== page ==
An Ass' Guide to Possessives


Be you a law geek, a grammar geek, or both, or neither, I recommend to you this article, addressing the Supreme Court's use of the additional "s" when constructing the possessive of a singular noun that ends in s. It contains such brilliant passages as this:

Whereas Thomas apparently believes that whenever a singular noun ends in s, an additional s should never be placed after the apostrophe, Souter has made equally clear his conviction that an s should always be added after the apostrophe when forming a singular possessive, regardless of whether the nonpossessive form already ends in s. With this acrimonious undercurrent simmering in the background, Souter boldly began his Marsh dissent as follows: “Kansas’s capital sentencing statute provides . . .” This dramatic and gratuitous use of the possessive was an obvious attack on Thomas, who, as one of three s-ending members of the Court, is viewed as a role model for the millions of children who grow up with the stigma of grammatical ambiguity attached to their names.

The rest of the article takes on the matter with comparable vigour. For the record, apparently the Court's view, by a 7-2 majority, is that the extra "s" should be omitted. This is my view as well. According to the article this approach, while popular, is technically incorrect.


I am a strong proponent of the "always add 's" rule. This issue has been near to my heart since I was 6 years old, when we had a neighbor named James. I spent the better part of one afternoon thinking about how to tell my mom that I was going to his house.

The simple fact is that when you utter the sentence "I'm going to James's house", you say [james-uhz]; you do not just say [james]. (If you do, you are probably retarded.) The written version should reflect this, hence you add an apostrophe ess.

Also, dropping the ess creates an unnecessary exception to the simple English rule, "To form a singular possessive, add 'apostrophe ess' to the end of the word." English is broken enough without extra exceptions to simple rules.

My friend Hoss goes so far as to add apostrophe DOUBLE ESS when making a possessive out of words that end with two esses, e.g. "This is Hoss'ss stapler." This rule is clearly excessive, but I would still rather have this than the obvious abortion, "This is Hoss' stapler."

The "no apostrophe s" rule is a daily point of contention in my office. I fall on the "yes apostrophe s" side, but my boss doesn't. Every now and then, I try to slip one in and see if it gets caught. So far I haven't won.

This is delightful. It's heartening that the US Supreme Court is taking an interest in grammar (even though the majority opinion is definitely wrong on this one), and I certainly understand why we colonials might not want blindly to follow the rules of the King's English without reevaluating them in an American context. But doesn't the very fact of the Court's rendering a decision on a grammatical issue show their blatant contempt for the First Amendment? Or would that just be if Congress decided to weigh in?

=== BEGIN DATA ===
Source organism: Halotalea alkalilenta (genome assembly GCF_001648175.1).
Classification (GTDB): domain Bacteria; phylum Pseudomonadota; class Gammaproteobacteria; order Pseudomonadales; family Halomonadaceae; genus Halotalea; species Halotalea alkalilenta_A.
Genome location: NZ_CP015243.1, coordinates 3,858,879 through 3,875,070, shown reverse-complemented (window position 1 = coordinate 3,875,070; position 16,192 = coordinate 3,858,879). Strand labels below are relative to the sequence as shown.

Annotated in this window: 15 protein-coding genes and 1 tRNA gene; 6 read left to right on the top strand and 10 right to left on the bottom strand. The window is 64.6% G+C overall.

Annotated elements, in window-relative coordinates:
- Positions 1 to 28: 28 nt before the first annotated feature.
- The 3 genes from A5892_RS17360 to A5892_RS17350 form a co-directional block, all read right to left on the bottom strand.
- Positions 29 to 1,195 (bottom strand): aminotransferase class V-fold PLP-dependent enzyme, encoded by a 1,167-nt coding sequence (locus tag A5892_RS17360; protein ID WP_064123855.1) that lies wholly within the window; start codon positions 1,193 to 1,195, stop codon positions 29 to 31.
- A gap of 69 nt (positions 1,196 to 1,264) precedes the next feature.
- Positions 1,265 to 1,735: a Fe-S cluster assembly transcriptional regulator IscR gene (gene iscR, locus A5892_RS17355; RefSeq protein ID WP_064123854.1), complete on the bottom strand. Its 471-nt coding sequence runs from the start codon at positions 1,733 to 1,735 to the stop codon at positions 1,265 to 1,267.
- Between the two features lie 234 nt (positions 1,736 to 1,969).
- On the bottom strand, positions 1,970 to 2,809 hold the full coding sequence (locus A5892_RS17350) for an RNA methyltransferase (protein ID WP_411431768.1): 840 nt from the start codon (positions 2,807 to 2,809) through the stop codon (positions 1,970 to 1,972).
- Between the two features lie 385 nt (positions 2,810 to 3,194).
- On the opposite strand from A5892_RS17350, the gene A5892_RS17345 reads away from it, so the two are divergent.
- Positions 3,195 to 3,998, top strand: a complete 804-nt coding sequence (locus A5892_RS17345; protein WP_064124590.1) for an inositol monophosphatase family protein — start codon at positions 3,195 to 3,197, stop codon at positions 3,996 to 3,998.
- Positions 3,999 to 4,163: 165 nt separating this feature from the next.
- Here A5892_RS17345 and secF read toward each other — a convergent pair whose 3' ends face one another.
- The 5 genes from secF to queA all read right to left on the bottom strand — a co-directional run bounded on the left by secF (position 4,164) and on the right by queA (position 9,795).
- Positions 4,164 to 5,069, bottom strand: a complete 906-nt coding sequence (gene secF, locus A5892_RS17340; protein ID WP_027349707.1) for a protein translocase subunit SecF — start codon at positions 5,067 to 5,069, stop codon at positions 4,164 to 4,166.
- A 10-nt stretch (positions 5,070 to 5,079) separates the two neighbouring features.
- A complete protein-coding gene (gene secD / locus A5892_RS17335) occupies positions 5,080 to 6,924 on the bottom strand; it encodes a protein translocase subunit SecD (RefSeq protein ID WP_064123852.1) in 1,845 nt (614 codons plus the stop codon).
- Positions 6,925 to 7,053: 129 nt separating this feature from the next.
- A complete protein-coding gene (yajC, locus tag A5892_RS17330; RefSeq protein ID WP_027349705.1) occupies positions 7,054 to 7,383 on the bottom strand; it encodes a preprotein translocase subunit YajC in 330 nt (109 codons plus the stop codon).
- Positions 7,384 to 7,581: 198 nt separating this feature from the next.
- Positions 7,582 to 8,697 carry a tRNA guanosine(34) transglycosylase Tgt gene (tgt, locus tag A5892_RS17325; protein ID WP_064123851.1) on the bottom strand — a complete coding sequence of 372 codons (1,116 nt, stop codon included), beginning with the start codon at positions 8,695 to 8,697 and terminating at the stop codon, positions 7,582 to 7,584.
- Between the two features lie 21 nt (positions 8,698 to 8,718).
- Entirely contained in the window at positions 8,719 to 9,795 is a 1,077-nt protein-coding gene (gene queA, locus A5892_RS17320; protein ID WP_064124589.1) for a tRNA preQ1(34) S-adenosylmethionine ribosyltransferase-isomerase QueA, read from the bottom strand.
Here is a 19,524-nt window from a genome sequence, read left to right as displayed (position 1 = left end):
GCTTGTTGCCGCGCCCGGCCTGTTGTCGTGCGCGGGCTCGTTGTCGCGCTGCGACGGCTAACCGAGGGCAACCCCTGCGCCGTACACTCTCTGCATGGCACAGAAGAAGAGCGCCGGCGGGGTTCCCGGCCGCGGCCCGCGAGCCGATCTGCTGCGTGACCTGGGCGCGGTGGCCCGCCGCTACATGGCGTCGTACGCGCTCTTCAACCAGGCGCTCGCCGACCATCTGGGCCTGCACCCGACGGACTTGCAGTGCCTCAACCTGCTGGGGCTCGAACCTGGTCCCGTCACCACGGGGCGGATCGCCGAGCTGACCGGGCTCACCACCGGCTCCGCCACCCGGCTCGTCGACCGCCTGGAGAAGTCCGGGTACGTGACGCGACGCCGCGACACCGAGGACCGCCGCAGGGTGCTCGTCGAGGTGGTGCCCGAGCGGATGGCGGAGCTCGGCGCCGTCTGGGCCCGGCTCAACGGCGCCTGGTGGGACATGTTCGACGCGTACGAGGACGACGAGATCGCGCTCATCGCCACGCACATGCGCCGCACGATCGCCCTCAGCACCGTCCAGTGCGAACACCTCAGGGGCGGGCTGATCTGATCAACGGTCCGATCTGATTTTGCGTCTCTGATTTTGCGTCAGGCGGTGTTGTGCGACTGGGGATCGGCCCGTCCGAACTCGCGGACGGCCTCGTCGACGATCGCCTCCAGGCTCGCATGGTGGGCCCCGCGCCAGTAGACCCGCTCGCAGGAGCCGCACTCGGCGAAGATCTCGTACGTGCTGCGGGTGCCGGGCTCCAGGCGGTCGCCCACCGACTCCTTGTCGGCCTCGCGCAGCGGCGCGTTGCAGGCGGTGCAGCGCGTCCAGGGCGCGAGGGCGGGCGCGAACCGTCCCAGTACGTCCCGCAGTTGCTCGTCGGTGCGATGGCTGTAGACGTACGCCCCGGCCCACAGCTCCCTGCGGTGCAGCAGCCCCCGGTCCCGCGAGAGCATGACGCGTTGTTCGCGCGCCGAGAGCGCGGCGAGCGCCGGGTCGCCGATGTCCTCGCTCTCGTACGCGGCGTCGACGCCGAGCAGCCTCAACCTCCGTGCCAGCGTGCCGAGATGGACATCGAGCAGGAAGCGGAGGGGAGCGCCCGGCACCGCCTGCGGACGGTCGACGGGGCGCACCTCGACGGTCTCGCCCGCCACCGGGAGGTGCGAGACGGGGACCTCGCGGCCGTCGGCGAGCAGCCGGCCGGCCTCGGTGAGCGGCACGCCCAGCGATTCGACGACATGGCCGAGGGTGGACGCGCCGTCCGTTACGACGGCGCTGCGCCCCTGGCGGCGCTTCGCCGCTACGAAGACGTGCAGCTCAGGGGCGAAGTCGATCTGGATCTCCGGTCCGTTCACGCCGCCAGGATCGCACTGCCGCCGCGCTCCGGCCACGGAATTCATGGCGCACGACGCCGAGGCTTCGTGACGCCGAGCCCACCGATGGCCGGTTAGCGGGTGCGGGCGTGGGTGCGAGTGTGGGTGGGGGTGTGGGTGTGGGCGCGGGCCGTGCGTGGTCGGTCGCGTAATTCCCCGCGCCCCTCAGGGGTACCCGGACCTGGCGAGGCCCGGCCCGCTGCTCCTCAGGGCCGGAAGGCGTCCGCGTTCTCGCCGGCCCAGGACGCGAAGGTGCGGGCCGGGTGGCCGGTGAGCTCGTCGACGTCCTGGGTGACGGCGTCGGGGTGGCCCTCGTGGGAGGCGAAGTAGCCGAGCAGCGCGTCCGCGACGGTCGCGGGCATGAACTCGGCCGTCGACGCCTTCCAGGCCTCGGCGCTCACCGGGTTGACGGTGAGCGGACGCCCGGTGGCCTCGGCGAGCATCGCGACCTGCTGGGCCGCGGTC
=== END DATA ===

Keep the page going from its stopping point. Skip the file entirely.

The Supreme Court gets to decide what the First Amendment means, so if the Court says that there's a compelling government interest in preventing imminent harm from wayward esses, then the First Amendment will provide no protection.

Now, the Court can only approve an existing regulation, it can't create a regulation by itself. Under the circumstances, though, it seems that our right to add an ess after the apostrophe to indicate the possessive of a name ending in ess is in grave danger in case of Congressional movement on the issue.

I support the extra esses.

I agree with Tyler. People are lazy enough about apostrophes. If you want to use an apostrophe in a text message, you will have to hit the "1" key 17 times.

You need that s. Hanging apostrophes haunt me when I see them. It's like they are defying gravity being supported on only one side. It defys the laws of grammer and Newtonian physics.

The hanging apostrophe is mostly aesthetic. It's actually supposed to help us make things clearer for plural posessive.

ie - The Joneses' backyard.

"Joneses's" is just too unbearable for words. One is forced to look away or be felled by a grammatical ark of the covenant.

Arg! When the word ending with an "s" is singular, you add apostrophe-s. So: Jones's.

When it's plural you add just apostrophe. So: Jonses'. Joneses's *is* too unbearable for words and it is also wrong.

Everybody should read Eats, Shoots and Leaves by Lynn Truss to get edumacated on this all-important subject.

Yeah, I have to say apostrophe-s is absolutely necessary. There's a slippery slope there, that I've actually seen people careening down, involving proper nouns ending with "x" or "z." Horrifying. Matt, stop the madness. Go ahead and hang that "s" on there, you'll be a better man for it.

Apostrophe s! Apostrophe s!

strunk & white's elements of style insists on the extra 's.' I know there are probably people nowadays who don't respect strunk & white as they ought -- ignorant, foolish people, I believe is their official title -- but I hope none of the IFTL readers are of that persuasion.

Is there a word that is singular to begin with, add 's' and it becomes plural, add another 's' and it becomes singular again?


+s = "cares"

+s = "caress"

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This page contains a single entry by hb published on October 14, 2006 11:31 AM.

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